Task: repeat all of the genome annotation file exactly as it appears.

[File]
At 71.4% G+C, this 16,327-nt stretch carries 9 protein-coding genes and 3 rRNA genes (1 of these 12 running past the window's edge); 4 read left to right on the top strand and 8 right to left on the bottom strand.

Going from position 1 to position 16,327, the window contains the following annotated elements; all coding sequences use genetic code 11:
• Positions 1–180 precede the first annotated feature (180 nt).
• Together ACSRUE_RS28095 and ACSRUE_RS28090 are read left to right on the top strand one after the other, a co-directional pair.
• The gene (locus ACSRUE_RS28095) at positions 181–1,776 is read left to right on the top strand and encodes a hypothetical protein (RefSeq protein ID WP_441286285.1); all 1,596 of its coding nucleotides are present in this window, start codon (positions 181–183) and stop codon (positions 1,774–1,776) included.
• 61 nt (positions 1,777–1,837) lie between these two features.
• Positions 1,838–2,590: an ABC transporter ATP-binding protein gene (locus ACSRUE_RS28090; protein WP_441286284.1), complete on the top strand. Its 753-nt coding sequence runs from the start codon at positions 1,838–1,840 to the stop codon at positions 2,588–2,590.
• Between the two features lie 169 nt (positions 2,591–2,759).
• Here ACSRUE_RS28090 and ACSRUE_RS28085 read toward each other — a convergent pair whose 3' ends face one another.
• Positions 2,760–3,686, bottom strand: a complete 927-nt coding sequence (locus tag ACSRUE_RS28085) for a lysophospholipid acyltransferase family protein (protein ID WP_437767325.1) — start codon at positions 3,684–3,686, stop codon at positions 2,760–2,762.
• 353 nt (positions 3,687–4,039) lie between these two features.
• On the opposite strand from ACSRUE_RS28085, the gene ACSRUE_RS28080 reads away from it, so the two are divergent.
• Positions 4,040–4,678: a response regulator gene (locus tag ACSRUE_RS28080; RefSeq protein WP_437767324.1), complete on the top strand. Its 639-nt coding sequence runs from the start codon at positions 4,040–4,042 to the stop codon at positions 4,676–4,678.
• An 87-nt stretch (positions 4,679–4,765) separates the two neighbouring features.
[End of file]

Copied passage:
At 71.4% G+C, this 16,327-nt stretch carries 9 protein-coding genes and 3 rRNA genes (1 of these 12 running past the window's edge); 4 read left to right on the top strand and 8 right to left on the bottom strand.

Going from position 1 to position 16,327, the window contains the following annotated elements; all coding sequences use genetic code 11:
• Positions 1–180 precede the first annotated feature (180 nt).
• Together ACSRUE_RS28095 and ACSRUE_RS28090 are read left to right on the top strand one after the other, a co-directional pair.
• The gene (locus ACSRUE_RS28095) at positions 181–1,776 is read left to right on the top strand and encodes a hypothetical protein (RefSeq protein ID WP_441286285.1); all 1,596 of its coding nucleotides are present in this window, start codon (positions 181–183) and stop codon (positions 1,774–1,776) included.
• 61 nt (positions 1,777–1,837) lie between these two features.
• Positions 1,838–2,590: an ABC transporter ATP-binding protein gene (locus ACSRUE_RS28090; protein WP_441286284.1), complete on the top strand. Its 753-nt coding sequence runs from the start codon at positions 1,838–1,840 to the stop codon at positions 2,588–2,590.
• Between the two features lie 169 nt (positions 2,591–2,759).
• Here ACSRUE_RS28090 and ACSRUE_RS28085 read toward each other — a convergent pair whose 3' ends face one another.
• Positions 2,760–3,686, bottom strand: a complete 927-nt coding sequence (locus tag ACSRUE_RS28085) for a lysophospholipid acyltransferase family protein (protein ID WP_437767325.1) — start codon at positions 3,684–3,686, stop codon at positions 2,760–2,762.
• 353 nt (positions 3,687–4,039) lie between these two features.
• On the opposite strand from ACSRUE_RS28085, the gene ACSRUE_RS28080 reads away from it, so the two are divergent.
• Positions 4,040–4,678: a response regulator gene (locus tag ACSRUE_RS28080; RefSeq protein WP_437767324.1), complete on the top strand. Its 639-nt coding sequence runs from the start codon at positions 4,040–4,042 to the stop codon at positions 4,676–4,678.
• An 87-nt stretch (positions 4,679–4,765) separates the two neighbouring features.